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Mexico: Si-Si or No-Go?

Mexico: Si-Si or No-Go?

Pity the Mexican tourism officials.

The country they’re charged with promoting boasts everything a marketer could want: rich history, resonant culture, friendly people, gorgeous beaches, moderate climate. And it shares a border with the U.S.

But the horrific stories of violence and pandemonium bred of the country’s pervasive narco-terrorism contradict the balmy tranquility depicted in the glossy brochures and travel posters.

No wonder the country is a hard sell.

For several years, I was comfortable promoting Mexico as a compelling travel value. Demand was weak, so airlines and hoteliers routinely discounted their rates. And the violence, while extreme, was concentrated in specific areas and seemed easily avoidable.

But as the carnage continued and the country looked increasingly like a failed state, my enthusiasm waned. Sure, the odds of becoming a victim of the country’s drug wars are still infinitesimally small. But why even subject yourself to the anxiety when there are plenty of stress-free destinations vying for your travel dollar?

Even as my support for Mexico travel cooled, I have been watching for signs that the situation was changing, either for better or worse. And this week, Mexico’s Ministry of Tourism had some modestly encouraging news, reporting a 5 percent increase in the number of tourists arriving by air during the first quarter of 2013.

That’s hardly a turn-around in the country’s fortunes. But it could be a sign that travelers are slowly gaining a better understanding of which destinations are more danger-prone (Acapulco, for instance) and which are safer (Puerto Vallarta), rather than dismissing the country outright as an undifferentiated whole.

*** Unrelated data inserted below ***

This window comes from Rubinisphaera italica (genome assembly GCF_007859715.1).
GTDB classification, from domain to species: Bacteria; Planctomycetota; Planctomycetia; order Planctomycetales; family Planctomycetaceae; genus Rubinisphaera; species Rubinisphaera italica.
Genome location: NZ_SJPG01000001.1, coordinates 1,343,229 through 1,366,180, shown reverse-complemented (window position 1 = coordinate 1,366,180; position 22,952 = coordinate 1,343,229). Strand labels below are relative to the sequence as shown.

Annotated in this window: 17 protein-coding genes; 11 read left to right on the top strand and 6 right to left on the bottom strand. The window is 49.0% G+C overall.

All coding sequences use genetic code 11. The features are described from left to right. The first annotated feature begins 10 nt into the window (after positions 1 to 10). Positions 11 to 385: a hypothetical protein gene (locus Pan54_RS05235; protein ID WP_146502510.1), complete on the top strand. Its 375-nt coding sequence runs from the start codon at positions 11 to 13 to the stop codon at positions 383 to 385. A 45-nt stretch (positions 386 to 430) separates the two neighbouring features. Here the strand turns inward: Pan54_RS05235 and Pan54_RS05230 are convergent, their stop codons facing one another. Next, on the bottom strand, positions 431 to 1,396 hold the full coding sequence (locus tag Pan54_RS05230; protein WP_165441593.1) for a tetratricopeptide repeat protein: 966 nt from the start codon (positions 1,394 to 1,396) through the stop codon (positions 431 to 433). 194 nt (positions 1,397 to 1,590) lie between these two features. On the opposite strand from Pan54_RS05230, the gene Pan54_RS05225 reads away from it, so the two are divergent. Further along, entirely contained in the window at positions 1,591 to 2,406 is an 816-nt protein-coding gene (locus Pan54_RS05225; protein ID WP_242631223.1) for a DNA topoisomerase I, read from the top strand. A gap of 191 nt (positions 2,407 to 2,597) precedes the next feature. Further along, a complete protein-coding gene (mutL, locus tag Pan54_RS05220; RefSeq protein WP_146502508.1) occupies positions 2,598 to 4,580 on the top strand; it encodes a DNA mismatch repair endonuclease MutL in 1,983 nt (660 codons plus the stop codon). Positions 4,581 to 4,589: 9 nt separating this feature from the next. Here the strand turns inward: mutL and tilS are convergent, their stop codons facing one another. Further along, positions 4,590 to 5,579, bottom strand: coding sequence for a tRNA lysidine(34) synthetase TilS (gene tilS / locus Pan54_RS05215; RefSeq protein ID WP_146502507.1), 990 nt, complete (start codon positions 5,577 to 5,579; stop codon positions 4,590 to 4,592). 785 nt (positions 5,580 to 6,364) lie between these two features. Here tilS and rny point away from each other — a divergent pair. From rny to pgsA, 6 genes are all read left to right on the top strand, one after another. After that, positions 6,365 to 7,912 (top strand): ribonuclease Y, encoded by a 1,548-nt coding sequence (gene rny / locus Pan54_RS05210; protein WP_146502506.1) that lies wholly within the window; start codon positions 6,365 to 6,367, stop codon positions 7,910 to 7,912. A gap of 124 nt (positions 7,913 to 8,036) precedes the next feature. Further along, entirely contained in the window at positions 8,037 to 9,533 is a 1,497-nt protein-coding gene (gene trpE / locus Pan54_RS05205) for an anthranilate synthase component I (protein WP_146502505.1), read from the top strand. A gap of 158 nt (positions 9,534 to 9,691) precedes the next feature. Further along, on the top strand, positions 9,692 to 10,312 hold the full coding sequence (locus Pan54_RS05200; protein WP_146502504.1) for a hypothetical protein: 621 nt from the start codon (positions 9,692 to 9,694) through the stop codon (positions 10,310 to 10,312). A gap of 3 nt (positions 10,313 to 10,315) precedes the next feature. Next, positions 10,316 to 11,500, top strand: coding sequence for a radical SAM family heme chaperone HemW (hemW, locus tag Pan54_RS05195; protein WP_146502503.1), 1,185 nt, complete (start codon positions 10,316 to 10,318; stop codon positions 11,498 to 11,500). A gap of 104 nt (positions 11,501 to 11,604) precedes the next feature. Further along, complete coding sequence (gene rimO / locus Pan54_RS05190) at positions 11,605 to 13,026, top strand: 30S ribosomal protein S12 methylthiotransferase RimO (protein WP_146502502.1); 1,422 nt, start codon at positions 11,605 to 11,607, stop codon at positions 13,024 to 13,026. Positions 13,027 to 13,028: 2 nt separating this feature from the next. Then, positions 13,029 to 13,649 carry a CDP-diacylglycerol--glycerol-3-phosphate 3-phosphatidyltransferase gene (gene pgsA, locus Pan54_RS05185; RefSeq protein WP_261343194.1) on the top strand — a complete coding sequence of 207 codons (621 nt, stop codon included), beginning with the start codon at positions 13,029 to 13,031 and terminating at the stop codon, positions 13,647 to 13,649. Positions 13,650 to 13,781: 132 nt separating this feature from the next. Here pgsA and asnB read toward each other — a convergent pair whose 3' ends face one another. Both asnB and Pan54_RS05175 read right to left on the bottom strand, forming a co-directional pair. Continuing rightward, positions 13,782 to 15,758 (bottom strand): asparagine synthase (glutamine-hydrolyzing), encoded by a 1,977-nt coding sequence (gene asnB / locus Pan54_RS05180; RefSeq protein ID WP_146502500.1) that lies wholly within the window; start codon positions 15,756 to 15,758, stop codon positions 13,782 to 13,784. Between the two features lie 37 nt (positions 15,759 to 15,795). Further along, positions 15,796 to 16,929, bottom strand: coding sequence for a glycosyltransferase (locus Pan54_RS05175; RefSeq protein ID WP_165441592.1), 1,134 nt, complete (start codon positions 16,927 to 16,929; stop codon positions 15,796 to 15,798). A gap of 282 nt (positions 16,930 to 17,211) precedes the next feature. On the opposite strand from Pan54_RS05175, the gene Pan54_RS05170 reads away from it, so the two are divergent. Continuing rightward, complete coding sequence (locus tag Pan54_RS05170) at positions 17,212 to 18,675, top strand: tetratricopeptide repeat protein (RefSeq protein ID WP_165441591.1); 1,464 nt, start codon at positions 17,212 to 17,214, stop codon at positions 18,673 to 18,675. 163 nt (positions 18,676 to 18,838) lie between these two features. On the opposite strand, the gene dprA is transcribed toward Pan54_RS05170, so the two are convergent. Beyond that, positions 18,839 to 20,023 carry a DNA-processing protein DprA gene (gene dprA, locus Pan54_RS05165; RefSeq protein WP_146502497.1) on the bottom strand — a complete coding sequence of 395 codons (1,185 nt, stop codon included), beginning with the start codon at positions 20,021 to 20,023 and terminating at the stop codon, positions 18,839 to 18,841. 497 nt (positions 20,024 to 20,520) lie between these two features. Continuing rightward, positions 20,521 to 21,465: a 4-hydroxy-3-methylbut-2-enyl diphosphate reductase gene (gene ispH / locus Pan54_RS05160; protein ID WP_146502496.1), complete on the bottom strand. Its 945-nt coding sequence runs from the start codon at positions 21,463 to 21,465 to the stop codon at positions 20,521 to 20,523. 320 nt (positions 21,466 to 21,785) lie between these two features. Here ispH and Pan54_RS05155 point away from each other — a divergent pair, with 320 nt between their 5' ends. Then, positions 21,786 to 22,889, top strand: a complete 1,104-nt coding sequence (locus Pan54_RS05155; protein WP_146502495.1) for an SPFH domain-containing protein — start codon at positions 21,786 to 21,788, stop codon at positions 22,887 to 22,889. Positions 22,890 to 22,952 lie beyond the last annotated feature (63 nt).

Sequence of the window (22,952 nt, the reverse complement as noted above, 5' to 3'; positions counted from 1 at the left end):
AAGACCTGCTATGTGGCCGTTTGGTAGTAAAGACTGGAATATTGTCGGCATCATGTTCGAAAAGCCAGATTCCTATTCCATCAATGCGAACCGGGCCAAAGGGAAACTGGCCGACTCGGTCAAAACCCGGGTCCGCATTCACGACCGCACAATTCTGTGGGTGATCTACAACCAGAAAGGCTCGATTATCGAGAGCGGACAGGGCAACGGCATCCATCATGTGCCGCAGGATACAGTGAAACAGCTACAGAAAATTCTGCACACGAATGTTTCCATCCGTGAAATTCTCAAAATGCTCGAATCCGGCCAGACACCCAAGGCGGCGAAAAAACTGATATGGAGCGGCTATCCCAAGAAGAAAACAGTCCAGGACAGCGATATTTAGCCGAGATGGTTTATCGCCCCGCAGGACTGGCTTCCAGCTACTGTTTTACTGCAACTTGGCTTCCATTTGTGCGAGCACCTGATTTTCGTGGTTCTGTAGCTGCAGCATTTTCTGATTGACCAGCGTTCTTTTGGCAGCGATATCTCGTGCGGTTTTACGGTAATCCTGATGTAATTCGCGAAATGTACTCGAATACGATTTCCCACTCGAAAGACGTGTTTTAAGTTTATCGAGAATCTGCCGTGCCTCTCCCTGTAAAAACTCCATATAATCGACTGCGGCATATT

The stakes for Mexico are high. In 2012, tourism accounted for $11 billion in revenues, and was the third-largest source of foreign-exchange earnings, after oil and money sent back to in-country friends and relatives by emigrants.

Reader Reality Check

What’s your take on Mexico as a travel destination: go-go or no-go?

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  • D Daniel

    Oh please…. I have lived in various places in Mexico off and on for the last several years. The “failed state” BS is US propaganda at it’s finest. The majority of Mexico is very safe and the bad parts are no more dangerous to tourists than bad cities in the US. If you go looking for trouble you can find it. But random violence against tourists is incredibly rare. Look up random violence in cities like NOLA, LA, Philadelphia, even my beloved Chicago.. vs RANDOM violence in Mexico. Do I hear you questioning rather you should go to those places?

    Why go to Mexico? The people are some of the nicest on the planet. The beaches are amazing! The food is excellent, fresh and cheap. As for value? Right now I’m staying in a lovely $275/week room 50′ from the Caribe that has high speed wifi, a kitchenette and weekly maid service. The beaches here are rated in the top 10 in the world and they are accessible to everyone.